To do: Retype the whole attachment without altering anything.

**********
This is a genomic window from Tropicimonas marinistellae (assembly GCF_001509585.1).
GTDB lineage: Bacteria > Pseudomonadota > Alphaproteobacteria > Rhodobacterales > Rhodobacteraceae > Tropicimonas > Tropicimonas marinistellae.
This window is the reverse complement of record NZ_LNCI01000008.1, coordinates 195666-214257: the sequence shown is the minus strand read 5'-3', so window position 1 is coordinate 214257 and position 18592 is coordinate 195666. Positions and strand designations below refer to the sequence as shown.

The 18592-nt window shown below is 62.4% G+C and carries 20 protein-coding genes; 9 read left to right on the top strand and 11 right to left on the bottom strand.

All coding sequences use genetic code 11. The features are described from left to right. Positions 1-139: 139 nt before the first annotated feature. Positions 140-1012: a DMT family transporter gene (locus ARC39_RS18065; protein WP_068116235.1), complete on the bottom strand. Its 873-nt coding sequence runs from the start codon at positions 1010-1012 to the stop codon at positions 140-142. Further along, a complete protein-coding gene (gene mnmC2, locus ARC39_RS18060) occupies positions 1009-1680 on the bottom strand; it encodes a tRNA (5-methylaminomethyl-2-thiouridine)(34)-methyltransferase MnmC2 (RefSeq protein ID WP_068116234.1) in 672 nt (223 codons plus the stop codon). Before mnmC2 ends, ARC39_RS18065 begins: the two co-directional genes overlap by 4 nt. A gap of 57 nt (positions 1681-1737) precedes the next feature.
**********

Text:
This is a genomic window from Tropicimonas marinistellae (assembly GCF_001509585.1).
GTDB lineage: Bacteria > Pseudomonadota > Alphaproteobacteria > Rhodobacterales > Rhodobacteraceae > Tropicimonas > Tropicimonas marinistellae.
This window is the reverse complement of record NZ_LNCI01000008.1, coordinates 195666-214257: the sequence shown is the minus strand read 5'-3', so window position 1 is coordinate 214257 and position 18592 is coordinate 195666. Positions and strand designations below refer to the sequence as shown.

The 18592-nt window shown below is 62.4% G+C and carries 20 protein-coding genes; 9 read left to right on the top strand and 11 right to left on the bottom strand.

All coding sequences use genetic code 11. The features are described from left to right. Positions 1-139: 139 nt before the first annotated feature. Positions 140-1012: a DMT family transporter gene (locus ARC39_RS18065; protein WP_068116235.1), complete on the bottom strand. Its 873-nt coding sequence runs from the start codon at positions 1010-1012 to the stop codon at positions 140-142. Further along, a complete protein-coding gene (gene mnmC2, locus ARC39_RS18060) occupies positions 1009-1680 on the bottom strand; it encodes a tRNA (5-methylaminomethyl-2-thiouridine)(34)-methyltransferase MnmC2 (RefSeq protein ID WP_068116234.1) in 672 nt (223 codons plus the stop codon). Before mnmC2 ends, ARC39_RS18065 begins: the two co-directional genes overlap by 4 nt. A gap of 57 nt (positions 1681-1737) precedes the next feature.